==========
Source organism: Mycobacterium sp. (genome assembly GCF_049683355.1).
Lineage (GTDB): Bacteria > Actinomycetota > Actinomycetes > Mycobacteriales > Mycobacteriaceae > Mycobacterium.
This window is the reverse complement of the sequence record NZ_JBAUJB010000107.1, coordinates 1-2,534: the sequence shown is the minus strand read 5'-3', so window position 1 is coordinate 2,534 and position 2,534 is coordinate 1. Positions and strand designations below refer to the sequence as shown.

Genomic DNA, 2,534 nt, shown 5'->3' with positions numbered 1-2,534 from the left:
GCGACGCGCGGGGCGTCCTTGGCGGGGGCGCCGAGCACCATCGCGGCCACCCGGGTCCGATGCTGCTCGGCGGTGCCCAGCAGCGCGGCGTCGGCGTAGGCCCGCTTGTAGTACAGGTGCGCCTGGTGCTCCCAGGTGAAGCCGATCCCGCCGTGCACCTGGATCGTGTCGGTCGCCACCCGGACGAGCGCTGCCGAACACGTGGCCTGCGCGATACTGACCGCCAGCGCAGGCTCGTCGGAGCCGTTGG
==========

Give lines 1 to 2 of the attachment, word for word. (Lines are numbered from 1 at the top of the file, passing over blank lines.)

Source organism: Mycobacterium sp. (genome assembly GCF_049683355.1).
Lineage (GTDB): Bacteria > Actinomycetota > Actinomycetes > Mycobacteriales > Mycobacteriaceae > Mycobacterium.